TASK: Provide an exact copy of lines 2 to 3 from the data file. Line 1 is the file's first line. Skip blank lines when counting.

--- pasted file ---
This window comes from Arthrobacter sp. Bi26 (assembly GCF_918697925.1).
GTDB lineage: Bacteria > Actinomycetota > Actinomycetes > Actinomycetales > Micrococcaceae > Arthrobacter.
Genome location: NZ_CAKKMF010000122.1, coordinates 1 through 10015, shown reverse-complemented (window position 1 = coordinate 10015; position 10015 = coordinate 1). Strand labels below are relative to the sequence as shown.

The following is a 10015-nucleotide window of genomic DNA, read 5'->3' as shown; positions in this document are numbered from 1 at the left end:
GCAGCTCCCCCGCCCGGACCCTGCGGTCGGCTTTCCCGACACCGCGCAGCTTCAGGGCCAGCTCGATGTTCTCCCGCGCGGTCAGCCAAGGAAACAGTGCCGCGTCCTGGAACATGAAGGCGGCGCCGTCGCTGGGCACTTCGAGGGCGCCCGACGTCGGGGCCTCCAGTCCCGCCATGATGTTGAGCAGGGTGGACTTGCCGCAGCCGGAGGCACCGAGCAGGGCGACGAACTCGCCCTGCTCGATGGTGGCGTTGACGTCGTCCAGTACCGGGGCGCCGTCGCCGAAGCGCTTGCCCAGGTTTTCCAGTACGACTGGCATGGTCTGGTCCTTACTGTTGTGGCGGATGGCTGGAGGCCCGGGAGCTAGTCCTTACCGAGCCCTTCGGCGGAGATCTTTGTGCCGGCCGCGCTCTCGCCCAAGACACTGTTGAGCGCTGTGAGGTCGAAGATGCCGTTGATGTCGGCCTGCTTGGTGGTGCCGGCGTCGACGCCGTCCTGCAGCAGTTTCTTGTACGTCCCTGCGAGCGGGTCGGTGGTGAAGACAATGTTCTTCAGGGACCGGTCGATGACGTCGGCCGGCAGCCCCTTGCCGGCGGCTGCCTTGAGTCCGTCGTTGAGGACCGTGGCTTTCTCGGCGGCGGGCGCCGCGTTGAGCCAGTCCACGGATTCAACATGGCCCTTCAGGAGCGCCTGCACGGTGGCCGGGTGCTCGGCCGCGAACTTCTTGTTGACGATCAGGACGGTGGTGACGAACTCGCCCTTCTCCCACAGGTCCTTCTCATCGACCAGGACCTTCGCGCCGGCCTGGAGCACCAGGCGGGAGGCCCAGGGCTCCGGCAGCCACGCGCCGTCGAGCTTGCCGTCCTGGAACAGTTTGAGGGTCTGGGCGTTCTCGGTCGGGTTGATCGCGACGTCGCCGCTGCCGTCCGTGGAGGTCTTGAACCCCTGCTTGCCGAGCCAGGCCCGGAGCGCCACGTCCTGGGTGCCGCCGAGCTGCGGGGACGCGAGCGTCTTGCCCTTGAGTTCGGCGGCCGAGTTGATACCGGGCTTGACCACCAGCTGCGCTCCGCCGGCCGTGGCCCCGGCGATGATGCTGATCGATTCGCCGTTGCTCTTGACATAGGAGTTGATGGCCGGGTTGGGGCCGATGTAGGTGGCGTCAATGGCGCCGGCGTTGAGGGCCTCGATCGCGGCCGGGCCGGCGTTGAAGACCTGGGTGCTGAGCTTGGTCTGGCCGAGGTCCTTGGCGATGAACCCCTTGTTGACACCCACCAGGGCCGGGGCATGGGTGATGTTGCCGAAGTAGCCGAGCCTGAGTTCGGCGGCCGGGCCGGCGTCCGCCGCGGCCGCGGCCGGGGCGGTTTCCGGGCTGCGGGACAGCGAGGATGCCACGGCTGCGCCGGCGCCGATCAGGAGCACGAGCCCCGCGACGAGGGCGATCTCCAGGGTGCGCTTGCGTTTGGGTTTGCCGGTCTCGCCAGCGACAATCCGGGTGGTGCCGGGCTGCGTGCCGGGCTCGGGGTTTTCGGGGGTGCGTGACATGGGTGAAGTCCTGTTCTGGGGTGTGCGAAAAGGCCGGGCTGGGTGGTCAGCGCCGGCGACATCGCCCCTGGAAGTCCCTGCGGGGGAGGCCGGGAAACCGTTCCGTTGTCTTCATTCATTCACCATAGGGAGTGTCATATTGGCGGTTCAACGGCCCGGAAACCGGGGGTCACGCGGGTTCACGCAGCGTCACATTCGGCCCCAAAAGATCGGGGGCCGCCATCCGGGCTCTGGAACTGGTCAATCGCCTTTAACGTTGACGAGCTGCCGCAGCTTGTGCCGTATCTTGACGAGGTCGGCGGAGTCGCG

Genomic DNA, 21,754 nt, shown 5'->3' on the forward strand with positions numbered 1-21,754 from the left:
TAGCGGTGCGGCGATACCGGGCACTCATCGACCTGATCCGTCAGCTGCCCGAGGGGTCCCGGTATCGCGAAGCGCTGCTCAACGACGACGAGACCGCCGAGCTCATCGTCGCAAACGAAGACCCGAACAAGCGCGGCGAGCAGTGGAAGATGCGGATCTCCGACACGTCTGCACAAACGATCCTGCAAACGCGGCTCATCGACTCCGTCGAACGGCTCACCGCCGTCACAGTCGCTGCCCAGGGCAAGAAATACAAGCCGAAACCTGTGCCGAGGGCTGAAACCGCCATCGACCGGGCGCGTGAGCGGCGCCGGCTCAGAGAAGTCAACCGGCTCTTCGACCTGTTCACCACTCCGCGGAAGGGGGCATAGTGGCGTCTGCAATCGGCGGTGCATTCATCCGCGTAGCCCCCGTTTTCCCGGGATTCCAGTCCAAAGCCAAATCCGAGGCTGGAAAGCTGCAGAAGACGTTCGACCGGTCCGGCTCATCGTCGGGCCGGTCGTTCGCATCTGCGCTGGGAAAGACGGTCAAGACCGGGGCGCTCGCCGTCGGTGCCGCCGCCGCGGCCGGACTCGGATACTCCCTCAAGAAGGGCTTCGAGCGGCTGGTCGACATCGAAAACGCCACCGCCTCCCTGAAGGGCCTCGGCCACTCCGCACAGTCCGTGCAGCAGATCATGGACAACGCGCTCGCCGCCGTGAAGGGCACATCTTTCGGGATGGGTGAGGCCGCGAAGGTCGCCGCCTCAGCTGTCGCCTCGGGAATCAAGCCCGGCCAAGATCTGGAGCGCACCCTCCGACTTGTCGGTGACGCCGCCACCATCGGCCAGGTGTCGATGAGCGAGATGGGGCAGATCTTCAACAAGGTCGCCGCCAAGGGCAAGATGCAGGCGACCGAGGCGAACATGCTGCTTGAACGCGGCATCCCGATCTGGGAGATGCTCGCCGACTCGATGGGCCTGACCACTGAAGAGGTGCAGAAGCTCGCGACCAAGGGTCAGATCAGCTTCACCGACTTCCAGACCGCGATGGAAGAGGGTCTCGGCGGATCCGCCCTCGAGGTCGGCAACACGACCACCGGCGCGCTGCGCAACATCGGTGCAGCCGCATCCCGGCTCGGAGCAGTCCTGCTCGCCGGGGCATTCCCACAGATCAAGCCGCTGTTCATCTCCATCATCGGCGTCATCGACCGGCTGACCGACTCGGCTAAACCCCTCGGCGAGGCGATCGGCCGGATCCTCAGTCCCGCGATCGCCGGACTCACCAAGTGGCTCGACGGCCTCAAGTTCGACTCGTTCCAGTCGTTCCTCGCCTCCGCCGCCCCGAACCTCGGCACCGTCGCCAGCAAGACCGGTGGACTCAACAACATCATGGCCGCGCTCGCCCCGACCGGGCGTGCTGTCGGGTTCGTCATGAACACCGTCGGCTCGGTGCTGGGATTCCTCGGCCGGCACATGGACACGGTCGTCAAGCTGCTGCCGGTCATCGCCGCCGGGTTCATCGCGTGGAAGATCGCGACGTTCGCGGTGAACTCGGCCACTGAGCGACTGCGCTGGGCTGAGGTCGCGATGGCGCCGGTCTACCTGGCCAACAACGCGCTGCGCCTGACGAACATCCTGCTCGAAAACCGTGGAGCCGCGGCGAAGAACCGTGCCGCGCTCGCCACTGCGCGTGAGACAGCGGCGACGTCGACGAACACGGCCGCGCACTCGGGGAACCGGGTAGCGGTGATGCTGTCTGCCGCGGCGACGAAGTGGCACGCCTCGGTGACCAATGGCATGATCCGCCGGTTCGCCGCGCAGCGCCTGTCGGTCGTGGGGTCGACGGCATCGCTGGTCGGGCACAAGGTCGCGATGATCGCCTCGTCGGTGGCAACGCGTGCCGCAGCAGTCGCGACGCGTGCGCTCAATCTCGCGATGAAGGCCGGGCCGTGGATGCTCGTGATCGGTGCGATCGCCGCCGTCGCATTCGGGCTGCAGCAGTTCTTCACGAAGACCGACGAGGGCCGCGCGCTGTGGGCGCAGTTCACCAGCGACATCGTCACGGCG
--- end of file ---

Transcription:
GTDB lineage: Bacteria > Actinomycetota > Actinomycetes > Actinomycetales > Micrococcaceae > Arthrobacter.
Genome location: NZ_CAKKMF010000122.1, coordinates 1 through 10015, shown reverse-complemented (window position 1 = coordinate 10015; position 10015 = coordinate 1). Strand labels below are relative to the sequence as shown.